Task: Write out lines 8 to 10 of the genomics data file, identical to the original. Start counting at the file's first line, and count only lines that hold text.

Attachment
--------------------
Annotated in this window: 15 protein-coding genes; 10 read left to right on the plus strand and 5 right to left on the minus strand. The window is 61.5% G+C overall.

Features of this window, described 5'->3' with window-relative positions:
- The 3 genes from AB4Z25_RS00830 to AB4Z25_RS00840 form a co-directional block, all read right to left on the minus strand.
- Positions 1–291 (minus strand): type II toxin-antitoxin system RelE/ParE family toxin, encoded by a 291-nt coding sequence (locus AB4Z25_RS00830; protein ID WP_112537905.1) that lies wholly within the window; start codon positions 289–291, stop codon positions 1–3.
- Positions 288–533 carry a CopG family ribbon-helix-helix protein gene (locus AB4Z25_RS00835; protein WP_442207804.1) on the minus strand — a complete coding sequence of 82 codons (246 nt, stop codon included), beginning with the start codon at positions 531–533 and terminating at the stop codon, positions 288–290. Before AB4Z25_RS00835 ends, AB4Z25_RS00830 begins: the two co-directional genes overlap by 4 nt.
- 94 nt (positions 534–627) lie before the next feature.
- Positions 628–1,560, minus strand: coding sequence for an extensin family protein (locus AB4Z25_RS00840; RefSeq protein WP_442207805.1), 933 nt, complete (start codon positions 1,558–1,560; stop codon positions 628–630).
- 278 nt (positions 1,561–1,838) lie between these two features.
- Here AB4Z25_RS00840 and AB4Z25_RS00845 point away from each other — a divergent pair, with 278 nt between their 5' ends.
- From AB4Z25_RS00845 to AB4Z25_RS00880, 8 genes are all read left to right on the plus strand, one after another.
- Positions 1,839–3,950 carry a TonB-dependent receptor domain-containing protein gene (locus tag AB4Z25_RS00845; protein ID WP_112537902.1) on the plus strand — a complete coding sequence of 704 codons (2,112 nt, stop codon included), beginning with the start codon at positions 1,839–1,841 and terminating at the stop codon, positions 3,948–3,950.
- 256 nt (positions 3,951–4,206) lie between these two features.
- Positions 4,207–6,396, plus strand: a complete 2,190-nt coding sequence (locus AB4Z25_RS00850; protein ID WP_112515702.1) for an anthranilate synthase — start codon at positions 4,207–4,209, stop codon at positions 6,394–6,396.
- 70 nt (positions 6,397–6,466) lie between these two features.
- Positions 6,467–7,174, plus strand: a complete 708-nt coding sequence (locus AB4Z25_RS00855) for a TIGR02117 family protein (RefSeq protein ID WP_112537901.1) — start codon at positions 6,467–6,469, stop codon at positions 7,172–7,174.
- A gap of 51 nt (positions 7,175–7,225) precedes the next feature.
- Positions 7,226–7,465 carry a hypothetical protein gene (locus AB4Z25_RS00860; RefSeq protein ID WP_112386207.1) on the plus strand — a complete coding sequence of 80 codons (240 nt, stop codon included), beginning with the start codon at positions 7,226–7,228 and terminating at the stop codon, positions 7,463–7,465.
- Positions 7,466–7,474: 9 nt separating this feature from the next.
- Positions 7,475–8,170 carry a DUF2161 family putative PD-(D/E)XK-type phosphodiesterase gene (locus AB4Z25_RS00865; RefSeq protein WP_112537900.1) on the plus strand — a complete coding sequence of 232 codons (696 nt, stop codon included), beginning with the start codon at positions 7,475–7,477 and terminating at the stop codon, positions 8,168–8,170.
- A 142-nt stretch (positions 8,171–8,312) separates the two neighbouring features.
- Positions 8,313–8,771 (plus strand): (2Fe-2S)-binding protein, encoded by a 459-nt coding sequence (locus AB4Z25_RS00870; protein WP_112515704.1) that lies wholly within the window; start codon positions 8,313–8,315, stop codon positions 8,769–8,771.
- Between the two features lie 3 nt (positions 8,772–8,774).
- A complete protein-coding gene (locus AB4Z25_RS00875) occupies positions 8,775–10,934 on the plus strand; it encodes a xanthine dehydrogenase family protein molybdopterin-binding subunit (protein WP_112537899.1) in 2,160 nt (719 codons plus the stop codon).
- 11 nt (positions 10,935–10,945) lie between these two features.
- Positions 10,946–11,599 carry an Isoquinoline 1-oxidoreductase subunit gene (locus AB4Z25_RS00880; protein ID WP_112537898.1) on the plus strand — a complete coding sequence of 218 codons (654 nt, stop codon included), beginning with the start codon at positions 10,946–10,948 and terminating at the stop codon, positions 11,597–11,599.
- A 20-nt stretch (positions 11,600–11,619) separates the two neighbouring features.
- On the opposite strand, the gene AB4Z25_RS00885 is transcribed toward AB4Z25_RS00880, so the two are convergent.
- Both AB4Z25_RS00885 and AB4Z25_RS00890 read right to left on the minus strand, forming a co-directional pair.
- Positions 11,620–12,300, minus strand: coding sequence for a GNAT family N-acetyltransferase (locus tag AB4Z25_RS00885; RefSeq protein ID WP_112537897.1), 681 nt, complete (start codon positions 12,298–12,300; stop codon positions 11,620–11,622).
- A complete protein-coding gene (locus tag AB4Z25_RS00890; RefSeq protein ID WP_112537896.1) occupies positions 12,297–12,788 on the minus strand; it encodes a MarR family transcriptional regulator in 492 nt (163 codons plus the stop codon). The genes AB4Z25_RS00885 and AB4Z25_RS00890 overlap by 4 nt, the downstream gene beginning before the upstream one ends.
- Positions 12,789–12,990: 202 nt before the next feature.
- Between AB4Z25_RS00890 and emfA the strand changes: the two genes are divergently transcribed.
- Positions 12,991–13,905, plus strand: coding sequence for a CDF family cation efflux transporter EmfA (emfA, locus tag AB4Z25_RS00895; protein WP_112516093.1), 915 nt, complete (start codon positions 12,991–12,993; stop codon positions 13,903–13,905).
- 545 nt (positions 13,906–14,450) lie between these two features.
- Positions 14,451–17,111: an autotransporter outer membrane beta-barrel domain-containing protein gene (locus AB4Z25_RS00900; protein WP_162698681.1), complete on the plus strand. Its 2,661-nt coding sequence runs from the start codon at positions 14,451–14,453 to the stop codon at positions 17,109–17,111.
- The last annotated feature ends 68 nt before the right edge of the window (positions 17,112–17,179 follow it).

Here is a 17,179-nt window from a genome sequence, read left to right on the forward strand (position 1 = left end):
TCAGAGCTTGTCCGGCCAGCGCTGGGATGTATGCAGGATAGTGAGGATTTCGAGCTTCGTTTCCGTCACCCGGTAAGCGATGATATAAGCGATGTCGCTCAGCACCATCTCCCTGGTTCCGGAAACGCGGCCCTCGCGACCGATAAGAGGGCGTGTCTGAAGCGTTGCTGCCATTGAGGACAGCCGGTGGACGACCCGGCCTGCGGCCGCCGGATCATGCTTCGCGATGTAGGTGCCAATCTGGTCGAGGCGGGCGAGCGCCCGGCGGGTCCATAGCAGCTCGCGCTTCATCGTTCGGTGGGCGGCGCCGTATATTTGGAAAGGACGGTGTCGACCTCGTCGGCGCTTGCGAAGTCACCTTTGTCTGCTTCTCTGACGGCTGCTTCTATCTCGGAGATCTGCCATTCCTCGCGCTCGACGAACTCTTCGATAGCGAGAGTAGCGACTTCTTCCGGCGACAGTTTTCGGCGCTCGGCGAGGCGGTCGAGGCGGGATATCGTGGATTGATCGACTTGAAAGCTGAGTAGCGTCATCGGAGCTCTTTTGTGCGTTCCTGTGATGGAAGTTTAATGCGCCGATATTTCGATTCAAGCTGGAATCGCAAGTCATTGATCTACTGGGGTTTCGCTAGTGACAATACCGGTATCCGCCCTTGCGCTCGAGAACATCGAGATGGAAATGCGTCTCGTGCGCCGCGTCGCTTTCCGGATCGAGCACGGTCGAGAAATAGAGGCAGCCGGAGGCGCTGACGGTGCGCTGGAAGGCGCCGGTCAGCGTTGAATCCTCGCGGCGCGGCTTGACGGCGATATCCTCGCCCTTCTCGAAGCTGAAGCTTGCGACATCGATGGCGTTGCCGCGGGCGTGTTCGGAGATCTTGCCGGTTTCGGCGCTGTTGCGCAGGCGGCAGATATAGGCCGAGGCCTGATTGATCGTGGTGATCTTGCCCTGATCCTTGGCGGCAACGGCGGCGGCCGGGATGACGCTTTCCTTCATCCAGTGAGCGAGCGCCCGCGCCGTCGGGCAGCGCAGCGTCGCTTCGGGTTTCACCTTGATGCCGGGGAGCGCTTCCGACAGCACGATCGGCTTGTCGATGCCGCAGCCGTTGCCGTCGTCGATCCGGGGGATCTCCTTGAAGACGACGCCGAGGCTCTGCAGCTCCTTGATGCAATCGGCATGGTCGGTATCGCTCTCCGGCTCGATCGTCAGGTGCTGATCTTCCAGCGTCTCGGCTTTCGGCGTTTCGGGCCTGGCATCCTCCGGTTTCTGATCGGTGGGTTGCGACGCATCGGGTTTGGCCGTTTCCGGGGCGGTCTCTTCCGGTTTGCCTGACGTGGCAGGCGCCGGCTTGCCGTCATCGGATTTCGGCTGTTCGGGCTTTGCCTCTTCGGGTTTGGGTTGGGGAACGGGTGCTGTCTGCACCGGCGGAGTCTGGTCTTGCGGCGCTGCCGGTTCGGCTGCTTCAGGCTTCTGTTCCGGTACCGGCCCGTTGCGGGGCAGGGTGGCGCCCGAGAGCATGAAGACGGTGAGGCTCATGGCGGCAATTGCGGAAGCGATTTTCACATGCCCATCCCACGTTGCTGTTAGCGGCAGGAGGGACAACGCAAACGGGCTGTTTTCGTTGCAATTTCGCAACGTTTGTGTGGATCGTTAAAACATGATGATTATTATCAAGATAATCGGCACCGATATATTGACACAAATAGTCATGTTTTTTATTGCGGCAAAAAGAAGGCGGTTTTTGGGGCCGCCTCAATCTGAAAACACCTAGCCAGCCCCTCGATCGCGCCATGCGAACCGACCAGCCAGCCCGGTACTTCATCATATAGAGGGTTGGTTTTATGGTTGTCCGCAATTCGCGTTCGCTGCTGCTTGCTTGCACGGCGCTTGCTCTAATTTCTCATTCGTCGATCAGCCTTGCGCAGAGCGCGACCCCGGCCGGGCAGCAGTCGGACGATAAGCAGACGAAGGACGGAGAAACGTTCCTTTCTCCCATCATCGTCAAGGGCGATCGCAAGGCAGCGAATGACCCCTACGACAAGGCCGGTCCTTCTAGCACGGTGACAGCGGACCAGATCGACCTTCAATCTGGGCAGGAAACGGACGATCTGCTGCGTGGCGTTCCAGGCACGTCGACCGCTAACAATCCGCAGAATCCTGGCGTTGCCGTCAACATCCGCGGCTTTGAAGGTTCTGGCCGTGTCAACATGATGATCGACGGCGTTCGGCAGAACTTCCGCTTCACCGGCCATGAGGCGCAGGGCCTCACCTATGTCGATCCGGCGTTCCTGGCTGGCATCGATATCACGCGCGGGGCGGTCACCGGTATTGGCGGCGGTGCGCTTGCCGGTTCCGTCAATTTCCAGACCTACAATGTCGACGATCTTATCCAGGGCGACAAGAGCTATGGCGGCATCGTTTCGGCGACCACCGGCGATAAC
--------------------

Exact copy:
- 278 nt (positions 1,561–1,838) lie between these two features.
- Here AB4Z25_RS00840 and AB4Z25_RS00845 point away from each other — a divergent pair, with 278 nt between their 5' ends.
- From AB4Z25_RS00845 to AB4Z25_RS00880, 8 genes are all read left to right on the plus strand, one after another.